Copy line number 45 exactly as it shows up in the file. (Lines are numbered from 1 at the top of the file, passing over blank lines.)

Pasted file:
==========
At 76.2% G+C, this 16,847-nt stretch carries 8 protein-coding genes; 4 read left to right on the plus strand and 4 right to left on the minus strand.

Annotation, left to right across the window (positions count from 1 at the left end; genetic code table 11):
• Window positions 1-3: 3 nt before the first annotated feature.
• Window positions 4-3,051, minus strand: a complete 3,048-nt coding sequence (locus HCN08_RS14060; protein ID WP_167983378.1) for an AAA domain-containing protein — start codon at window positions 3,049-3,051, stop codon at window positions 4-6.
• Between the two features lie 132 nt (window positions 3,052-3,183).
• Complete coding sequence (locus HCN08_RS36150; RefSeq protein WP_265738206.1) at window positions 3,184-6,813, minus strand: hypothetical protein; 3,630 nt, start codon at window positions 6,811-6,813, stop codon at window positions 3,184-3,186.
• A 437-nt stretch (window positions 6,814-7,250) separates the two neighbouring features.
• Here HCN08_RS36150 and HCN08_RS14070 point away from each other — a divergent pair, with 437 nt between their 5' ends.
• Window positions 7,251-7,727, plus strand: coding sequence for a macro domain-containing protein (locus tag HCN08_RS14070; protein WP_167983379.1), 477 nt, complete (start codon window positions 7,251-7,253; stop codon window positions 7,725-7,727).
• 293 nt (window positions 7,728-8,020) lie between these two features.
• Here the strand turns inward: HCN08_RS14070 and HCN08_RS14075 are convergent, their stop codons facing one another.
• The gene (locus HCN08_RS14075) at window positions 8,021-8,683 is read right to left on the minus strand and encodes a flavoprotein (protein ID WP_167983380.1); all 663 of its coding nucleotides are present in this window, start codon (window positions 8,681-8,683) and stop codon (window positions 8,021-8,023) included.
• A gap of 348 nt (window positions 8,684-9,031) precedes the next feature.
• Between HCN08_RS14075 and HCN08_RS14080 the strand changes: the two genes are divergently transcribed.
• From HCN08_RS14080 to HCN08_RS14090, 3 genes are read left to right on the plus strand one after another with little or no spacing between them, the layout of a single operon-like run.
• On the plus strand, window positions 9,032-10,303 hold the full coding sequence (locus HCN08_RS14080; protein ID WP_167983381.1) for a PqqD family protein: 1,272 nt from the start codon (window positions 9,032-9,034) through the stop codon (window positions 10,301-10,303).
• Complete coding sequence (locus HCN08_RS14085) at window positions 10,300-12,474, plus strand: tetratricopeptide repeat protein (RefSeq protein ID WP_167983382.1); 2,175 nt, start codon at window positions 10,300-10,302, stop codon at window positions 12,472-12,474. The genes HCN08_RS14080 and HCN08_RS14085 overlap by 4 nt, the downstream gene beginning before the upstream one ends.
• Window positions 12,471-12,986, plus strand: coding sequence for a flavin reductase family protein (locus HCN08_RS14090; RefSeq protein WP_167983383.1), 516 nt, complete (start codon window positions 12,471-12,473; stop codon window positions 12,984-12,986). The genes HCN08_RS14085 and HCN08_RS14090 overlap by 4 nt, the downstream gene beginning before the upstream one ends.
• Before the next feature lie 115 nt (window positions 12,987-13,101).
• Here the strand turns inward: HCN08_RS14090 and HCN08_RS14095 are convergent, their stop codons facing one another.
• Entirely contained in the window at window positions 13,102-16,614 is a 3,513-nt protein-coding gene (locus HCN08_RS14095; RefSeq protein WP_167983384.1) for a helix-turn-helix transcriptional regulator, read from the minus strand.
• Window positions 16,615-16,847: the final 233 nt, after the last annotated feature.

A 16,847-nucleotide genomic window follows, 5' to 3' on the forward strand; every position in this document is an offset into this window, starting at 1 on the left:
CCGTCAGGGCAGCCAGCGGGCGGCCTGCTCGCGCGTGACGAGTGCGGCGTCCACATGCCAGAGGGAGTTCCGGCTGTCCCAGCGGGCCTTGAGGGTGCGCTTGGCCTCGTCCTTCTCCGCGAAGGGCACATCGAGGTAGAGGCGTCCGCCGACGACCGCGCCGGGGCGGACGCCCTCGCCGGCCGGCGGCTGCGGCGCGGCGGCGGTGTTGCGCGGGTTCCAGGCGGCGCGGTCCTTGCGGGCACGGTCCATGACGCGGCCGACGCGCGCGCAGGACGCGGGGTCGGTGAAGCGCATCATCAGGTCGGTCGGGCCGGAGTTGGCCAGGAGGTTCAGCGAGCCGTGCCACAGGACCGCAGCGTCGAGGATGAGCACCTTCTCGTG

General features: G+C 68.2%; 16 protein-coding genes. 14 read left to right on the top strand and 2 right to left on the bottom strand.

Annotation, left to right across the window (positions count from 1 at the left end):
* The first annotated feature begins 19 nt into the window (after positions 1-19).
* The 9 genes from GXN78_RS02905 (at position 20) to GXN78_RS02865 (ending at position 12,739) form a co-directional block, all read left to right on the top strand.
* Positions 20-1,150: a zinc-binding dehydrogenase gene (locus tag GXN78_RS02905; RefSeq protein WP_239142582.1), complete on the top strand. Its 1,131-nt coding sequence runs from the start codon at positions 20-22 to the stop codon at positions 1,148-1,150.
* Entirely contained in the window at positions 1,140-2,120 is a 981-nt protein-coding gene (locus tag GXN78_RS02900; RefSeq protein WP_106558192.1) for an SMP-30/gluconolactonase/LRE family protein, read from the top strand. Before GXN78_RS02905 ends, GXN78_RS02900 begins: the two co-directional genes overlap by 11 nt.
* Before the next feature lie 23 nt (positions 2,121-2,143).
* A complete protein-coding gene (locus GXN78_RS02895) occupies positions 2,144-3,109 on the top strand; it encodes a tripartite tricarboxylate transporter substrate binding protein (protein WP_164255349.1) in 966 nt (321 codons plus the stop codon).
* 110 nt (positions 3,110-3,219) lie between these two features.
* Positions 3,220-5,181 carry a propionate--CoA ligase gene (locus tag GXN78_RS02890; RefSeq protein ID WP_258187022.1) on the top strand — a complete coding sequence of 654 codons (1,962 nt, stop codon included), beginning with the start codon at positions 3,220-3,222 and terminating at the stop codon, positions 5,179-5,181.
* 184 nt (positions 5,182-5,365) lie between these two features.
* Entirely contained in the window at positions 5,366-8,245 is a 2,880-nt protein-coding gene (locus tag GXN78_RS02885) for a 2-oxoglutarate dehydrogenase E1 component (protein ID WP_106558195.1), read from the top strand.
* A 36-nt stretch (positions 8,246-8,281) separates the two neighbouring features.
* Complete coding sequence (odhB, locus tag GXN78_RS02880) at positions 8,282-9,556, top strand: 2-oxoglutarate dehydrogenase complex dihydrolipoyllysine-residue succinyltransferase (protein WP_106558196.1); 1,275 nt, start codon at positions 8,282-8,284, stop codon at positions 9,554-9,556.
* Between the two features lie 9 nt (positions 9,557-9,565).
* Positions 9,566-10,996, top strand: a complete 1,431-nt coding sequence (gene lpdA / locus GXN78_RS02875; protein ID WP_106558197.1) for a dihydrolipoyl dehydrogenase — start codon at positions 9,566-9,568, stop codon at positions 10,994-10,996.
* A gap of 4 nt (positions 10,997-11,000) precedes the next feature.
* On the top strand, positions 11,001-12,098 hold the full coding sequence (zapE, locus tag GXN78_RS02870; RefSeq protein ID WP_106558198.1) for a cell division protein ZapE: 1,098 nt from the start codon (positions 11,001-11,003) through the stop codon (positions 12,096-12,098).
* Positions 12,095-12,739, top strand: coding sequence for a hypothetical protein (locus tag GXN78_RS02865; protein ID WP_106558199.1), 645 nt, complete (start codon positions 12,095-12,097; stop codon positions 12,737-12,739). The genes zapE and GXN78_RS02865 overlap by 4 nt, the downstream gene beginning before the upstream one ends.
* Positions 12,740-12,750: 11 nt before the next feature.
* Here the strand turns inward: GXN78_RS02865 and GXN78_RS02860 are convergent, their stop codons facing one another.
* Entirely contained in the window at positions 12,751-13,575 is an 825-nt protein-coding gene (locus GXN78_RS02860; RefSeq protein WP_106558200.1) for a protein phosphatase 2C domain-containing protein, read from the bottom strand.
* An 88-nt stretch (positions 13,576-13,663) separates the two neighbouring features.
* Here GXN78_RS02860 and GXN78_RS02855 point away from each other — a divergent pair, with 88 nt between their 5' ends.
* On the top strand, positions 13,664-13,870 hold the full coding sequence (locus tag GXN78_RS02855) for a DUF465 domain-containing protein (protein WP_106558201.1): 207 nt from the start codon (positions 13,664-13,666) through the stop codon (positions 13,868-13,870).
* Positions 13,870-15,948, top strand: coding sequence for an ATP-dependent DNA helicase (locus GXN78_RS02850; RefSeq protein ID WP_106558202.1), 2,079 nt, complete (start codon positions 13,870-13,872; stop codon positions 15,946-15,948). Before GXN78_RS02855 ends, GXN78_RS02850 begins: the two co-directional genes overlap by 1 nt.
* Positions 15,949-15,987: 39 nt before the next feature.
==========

* Here the strand turns inward: GXN78_RS02865 and GXN78_RS02860 are convergent, their stop codons facing one another.